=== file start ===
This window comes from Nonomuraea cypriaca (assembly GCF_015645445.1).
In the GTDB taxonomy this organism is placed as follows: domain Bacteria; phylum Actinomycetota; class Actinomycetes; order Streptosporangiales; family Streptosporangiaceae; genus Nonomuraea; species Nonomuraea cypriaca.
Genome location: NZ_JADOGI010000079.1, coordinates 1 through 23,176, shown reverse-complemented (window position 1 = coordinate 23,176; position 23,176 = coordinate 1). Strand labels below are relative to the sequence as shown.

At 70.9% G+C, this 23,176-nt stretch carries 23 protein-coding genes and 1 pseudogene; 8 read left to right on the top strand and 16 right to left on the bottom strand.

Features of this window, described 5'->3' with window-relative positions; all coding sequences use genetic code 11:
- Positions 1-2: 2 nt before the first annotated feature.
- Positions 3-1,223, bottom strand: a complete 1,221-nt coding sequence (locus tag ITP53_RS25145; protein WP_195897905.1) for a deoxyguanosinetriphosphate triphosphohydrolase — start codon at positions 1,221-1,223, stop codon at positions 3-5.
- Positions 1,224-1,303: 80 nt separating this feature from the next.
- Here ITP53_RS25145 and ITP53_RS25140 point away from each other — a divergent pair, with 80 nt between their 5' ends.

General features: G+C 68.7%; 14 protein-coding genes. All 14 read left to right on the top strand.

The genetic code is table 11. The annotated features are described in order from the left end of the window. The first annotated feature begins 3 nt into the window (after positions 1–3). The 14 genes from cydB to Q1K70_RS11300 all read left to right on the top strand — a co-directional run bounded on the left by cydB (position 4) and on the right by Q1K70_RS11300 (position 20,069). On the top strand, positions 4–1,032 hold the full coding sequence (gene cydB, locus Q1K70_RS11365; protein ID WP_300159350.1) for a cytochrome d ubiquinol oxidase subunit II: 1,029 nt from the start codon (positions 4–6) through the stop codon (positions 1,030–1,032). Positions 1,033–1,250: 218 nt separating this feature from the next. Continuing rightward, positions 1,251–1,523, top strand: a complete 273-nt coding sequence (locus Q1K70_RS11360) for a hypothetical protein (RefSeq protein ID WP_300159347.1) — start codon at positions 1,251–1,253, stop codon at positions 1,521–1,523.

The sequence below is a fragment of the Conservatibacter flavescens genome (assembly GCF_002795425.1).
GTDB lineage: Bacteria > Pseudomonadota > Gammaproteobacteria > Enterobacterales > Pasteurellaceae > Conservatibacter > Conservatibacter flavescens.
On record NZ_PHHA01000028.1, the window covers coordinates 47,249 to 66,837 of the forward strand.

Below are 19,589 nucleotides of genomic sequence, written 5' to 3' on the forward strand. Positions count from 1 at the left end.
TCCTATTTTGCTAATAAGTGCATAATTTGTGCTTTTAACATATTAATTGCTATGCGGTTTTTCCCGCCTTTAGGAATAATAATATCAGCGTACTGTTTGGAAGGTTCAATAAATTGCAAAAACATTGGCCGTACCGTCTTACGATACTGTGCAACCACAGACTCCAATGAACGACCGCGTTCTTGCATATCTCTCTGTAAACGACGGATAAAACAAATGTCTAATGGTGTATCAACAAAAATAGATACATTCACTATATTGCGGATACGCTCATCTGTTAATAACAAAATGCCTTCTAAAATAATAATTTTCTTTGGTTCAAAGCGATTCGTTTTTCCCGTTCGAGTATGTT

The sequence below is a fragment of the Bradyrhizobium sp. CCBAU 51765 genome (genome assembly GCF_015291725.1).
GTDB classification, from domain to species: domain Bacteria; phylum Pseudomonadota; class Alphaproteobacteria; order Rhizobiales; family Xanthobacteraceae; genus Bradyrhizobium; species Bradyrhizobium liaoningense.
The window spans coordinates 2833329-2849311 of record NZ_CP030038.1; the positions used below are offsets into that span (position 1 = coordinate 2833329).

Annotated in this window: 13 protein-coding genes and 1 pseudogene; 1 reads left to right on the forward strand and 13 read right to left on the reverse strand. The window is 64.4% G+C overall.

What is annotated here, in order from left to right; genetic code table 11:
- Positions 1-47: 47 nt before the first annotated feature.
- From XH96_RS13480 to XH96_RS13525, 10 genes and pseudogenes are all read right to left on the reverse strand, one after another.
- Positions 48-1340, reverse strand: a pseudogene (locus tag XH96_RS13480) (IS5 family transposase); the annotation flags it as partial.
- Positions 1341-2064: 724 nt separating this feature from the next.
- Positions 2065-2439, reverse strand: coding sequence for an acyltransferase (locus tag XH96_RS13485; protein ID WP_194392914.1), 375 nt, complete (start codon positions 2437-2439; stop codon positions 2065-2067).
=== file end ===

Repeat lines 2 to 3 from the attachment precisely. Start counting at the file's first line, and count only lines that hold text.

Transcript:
In the GTDB taxonomy this organism is placed as follows: domain Bacteria; phylum Actinomycetota; class Actinomycetes; order Streptosporangiales; family Streptosporangiaceae; genus Nonomuraea; species Nonomuraea cypriaca.
Genome location: NZ_JADOGI010000079.1, coordinates 1 through 23,176, shown reverse-complemented (window position 1 = coordinate 23,176; position 23,176 = coordinate 1). Strand labels below are relative to the sequence as shown.